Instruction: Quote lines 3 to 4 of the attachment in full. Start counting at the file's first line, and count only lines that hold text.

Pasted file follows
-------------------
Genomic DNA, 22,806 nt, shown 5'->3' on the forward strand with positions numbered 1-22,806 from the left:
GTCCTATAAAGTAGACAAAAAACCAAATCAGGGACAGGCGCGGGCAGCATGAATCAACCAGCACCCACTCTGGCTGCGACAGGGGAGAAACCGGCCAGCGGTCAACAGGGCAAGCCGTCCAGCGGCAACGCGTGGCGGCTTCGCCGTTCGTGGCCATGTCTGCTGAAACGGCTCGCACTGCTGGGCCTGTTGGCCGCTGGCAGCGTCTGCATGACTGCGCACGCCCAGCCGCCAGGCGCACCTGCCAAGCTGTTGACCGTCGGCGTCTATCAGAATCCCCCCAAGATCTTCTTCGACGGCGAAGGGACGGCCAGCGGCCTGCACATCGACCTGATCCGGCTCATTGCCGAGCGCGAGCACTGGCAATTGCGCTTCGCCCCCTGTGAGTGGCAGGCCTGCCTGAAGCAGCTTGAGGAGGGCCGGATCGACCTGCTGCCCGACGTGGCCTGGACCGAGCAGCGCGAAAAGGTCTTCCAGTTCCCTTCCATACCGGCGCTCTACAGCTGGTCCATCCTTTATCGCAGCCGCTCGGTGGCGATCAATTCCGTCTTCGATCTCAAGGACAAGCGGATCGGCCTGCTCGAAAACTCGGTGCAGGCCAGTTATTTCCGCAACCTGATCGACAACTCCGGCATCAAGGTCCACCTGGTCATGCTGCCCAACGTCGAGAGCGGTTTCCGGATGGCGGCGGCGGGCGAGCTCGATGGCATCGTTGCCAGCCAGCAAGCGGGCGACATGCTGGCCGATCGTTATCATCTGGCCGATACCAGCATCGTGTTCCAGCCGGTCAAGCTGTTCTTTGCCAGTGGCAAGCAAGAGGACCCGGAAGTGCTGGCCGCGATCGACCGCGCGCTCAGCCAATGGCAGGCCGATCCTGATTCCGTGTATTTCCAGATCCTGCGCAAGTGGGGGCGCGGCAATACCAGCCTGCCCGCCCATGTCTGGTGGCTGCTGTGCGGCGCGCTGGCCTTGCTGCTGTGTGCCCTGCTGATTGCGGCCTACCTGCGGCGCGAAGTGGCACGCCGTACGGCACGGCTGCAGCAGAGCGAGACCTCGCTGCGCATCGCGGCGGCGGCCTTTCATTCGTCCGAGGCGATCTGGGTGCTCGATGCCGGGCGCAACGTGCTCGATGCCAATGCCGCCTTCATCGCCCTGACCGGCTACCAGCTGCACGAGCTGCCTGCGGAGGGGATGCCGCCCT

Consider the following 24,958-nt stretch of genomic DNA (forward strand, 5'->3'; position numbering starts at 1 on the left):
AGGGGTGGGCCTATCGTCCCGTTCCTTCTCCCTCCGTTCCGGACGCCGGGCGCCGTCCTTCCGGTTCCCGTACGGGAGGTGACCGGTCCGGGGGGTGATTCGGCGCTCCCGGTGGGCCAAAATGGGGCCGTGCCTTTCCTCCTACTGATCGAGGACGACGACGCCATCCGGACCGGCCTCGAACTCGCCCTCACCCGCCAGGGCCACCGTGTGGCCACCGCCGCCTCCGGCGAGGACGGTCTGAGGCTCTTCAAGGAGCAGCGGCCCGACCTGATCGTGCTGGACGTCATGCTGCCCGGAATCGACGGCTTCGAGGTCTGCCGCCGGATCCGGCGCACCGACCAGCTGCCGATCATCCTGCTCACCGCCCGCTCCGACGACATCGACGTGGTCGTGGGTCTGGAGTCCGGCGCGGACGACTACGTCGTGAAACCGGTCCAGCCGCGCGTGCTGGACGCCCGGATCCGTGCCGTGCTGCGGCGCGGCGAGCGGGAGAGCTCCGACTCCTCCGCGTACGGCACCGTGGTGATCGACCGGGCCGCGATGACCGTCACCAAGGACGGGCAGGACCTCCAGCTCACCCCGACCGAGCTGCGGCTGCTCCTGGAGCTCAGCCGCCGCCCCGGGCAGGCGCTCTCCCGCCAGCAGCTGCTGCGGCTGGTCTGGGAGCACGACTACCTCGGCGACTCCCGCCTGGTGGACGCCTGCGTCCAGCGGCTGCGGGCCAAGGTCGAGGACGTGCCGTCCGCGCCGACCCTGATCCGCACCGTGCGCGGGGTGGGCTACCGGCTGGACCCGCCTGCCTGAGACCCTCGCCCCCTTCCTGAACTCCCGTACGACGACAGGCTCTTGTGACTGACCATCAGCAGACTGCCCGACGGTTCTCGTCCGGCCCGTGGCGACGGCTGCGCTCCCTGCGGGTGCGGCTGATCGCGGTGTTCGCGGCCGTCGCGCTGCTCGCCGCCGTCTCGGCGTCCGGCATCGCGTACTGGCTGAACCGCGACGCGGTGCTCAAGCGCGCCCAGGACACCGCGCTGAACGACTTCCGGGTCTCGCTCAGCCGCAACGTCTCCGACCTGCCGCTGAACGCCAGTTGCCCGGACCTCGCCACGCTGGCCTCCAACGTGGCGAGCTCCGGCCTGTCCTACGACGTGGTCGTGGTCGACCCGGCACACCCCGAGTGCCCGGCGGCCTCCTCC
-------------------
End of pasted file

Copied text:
Consider the following 24,958-nt stretch of genomic DNA (forward strand, 5'->3'; position numbering starts at 1 on the left):
AGGGGTGGGCCTATCGTCCCGTTCCTTCTCCCTCCGTTCCGGACGCCGGGCGCCGTCCTTCCGGTTCCCGTACGGGAGGTGACCGGTCCGGGGGGTGATTCGGCGCTCCCGGTGGGCCAAAATGGGGCCGTGCCTTTCCTCCTACTGATCGAGGACGACGACGCCATCCGGACCGGCCTCGAACTCGCCCTCACCCGCCAGGGCCACCGTGTGGCCACCGCCGCCTCCGGCGAGGACGGTCTGAGGCTCTTCAAGGAGCAGCGGCCCGACCTGATCGTGCTGGACGTCATGCTGCCCGGAATCGACGGCTTCGAGGTCTGCCGCCGGATCCGGCGCACCGACCAGCTGCCGATCATCCTGCTCACCGCCCGCTCCGACGACATCGACGTGGTCGTGGGTCTGGAGTCCGGCGCGGACGACTACGTCGTGAAACCGGTCCAGCCGCGCGTGCTGGACGCCCGGATCCGTGCCGTGCTGCGGCGCGGCGAGCGGGAGAGCTCCGACTCCTCCGCGTACGGCACCGTGGTGATCGACCGGGCCGCGATGACCGTCACCAAGGACGGGCAGGACCTCCAGCTCACCCCGACCGAGCTGCGGCTGCTCCTGGAGCTCAGCCGCCGCCCCGGGCAGGCGCTCTCCCGCCAGCAGCTGCTGCGGCTGGTCTGGGAGCACGACTACCTCGGCGACTCCCGCCTGGTGGACGCCTGCGTCCAGCGGCTGCGGGCCAAGGTCGAGGACGTGCCGTCCGCGCCGACCCTGATCCGCACCGTGCGCGGGGTGGGCTACCGGCTGGACCCGCCTGCCTGAGACCCTCGCCCCCTTCCTGAACTCCCGTACGACGACAGGCTCTTGTGACTGACCATCAGCAGACTGCCCGACGGTTCTCGTCCGGCCCGTGGCGACGGCTGCGCTCCCTGCGGGTGCGGCTGATCGCGGTGTTCGCGGCCGTCGCGCTGCTCGCCGCCGTCTCGGCGTCCGGCATCGCGTACTGGCTGAACCGCGACGCGGTGCTCAAGCGCGCCCAGGACACCGCGCTGAACGACTTCCGGGTCTCGCTCAGCCGCAACGTCTCCGACCTGCCGCTGAACGCCAGTTGCCCGGACCTCGCCACGCTGGCCTCCAACGTGGCGAGCTCCGGCCTGTCCTACGACGTGGTCGTGGTCGACCCGGCACACCCCGAGTGCCCGGCGGCCTCCTCC